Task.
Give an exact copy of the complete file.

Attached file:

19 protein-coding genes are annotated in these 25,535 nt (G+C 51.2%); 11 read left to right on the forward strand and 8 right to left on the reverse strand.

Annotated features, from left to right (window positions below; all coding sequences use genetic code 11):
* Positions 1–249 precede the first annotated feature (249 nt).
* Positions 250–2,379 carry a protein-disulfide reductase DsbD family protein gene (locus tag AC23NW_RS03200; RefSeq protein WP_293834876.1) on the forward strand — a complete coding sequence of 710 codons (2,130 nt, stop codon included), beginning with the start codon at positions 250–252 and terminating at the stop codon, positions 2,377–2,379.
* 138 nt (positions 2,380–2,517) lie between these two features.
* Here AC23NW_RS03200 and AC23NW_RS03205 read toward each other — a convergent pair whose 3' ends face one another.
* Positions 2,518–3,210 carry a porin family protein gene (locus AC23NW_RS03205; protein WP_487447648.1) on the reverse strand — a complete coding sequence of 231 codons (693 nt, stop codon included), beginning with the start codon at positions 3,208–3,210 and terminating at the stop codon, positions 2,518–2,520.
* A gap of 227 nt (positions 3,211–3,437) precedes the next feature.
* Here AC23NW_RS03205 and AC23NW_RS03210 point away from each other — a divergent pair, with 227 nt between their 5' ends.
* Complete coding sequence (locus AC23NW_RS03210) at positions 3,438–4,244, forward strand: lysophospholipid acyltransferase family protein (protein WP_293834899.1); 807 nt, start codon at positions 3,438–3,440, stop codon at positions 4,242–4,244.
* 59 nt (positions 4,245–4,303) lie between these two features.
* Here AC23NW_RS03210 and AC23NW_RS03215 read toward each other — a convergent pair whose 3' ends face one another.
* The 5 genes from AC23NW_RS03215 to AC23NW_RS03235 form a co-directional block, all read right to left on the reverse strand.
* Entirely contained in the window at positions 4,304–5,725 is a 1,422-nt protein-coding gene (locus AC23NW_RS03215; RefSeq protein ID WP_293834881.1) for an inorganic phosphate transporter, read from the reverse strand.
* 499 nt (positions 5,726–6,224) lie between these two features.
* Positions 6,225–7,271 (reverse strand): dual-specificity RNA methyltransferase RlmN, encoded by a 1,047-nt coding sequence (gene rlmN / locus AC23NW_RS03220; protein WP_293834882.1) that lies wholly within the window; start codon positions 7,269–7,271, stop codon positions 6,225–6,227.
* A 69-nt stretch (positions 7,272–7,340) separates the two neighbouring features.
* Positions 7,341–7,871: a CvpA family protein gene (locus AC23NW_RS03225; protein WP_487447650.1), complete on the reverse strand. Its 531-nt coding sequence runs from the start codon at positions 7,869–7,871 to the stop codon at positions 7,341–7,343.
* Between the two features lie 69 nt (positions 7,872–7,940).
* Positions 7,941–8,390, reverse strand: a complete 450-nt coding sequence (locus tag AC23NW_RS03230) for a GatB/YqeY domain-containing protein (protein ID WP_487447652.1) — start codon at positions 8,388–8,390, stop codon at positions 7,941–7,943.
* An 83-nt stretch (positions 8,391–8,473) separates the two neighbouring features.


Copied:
19 protein-coding genes are annotated in these 25,535 nt (G+C 51.2%); 11 read left to right on the forward strand and 8 right to left on the reverse strand.

Annotated features, from left to right (window positions below; all coding sequences use genetic code 11):
* Positions 1–249 precede the first annotated feature (249 nt).
* Positions 250–2,379 carry a protein-disulfide reductase DsbD family protein gene (locus tag AC23NW_RS03200; RefSeq protein WP_293834876.1) on the forward strand — a complete coding sequence of 710 codons (2,130 nt, stop codon included), beginning with the start codon at positions 250–252 and terminating at the stop codon, positions 2,377–2,379.
* 138 nt (positions 2,380–2,517) lie between these two features.
* Here AC23NW_RS03200 and AC23NW_RS03205 read toward each other — a convergent pair whose 3' ends face one another.
* Positions 2,518–3,210 carry a porin family protein gene (locus AC23NW_RS03205; protein WP_487447648.1) on the reverse strand — a complete coding sequence of 231 codons (693 nt, stop codon included), beginning with the start codon at positions 3,208–3,210 and terminating at the stop codon, positions 2,518–2,520.
* A gap of 227 nt (positions 3,211–3,437) precedes the next feature.
* Here AC23NW_RS03205 and AC23NW_RS03210 point away from each other — a divergent pair, with 227 nt between their 5' ends.
* Complete coding sequence (locus AC23NW_RS03210) at positions 3,438–4,244, forward strand: lysophospholipid acyltransferase family protein (protein WP_293834899.1); 807 nt, start codon at positions 3,438–3,440, stop codon at positions 4,242–4,244.
* 59 nt (positions 4,245–4,303) lie between these two features.
* Here AC23NW_RS03210 and AC23NW_RS03215 read toward each other — a convergent pair whose 3' ends face one another.
* The 5 genes from AC23NW_RS03215 to AC23NW_RS03235 form a co-directional block, all read right to left on the reverse strand.
* Entirely contained in the window at positions 4,304–5,725 is a 1,422-nt protein-coding gene (locus AC23NW_RS03215; RefSeq protein ID WP_293834881.1) for an inorganic phosphate transporter, read from the reverse strand.
* 499 nt (positions 5,726–6,224) lie between these two features.
* Positions 6,225–7,271 (reverse strand): dual-specificity RNA methyltransferase RlmN, encoded by a 1,047-nt coding sequence (gene rlmN / locus AC23NW_RS03220; protein WP_293834882.1) that lies wholly within the window; start codon positions 7,269–7,271, stop codon positions 6,225–6,227.
* A 69-nt stretch (positions 7,272–7,340) separates the two neighbouring features.
* Positions 7,341–7,871: a CvpA family protein gene (locus AC23NW_RS03225; protein WP_487447650.1), complete on the reverse strand. Its 531-nt coding sequence runs from the start codon at positions 7,869–7,871 to the stop codon at positions 7,341–7,343.
* Between the two features lie 69 nt (positions 7,872–7,940).
* Positions 7,941–8,390, reverse strand: a complete 450-nt coding sequence (locus tag AC23NW_RS03230) for a GatB/YqeY domain-containing protein (protein ID WP_487447652.1) — start codon at positions 8,388–8,390, stop codon at positions 7,941–7,943.
* An 83-nt stretch (positions 8,391–8,473) separates the two neighbouring features.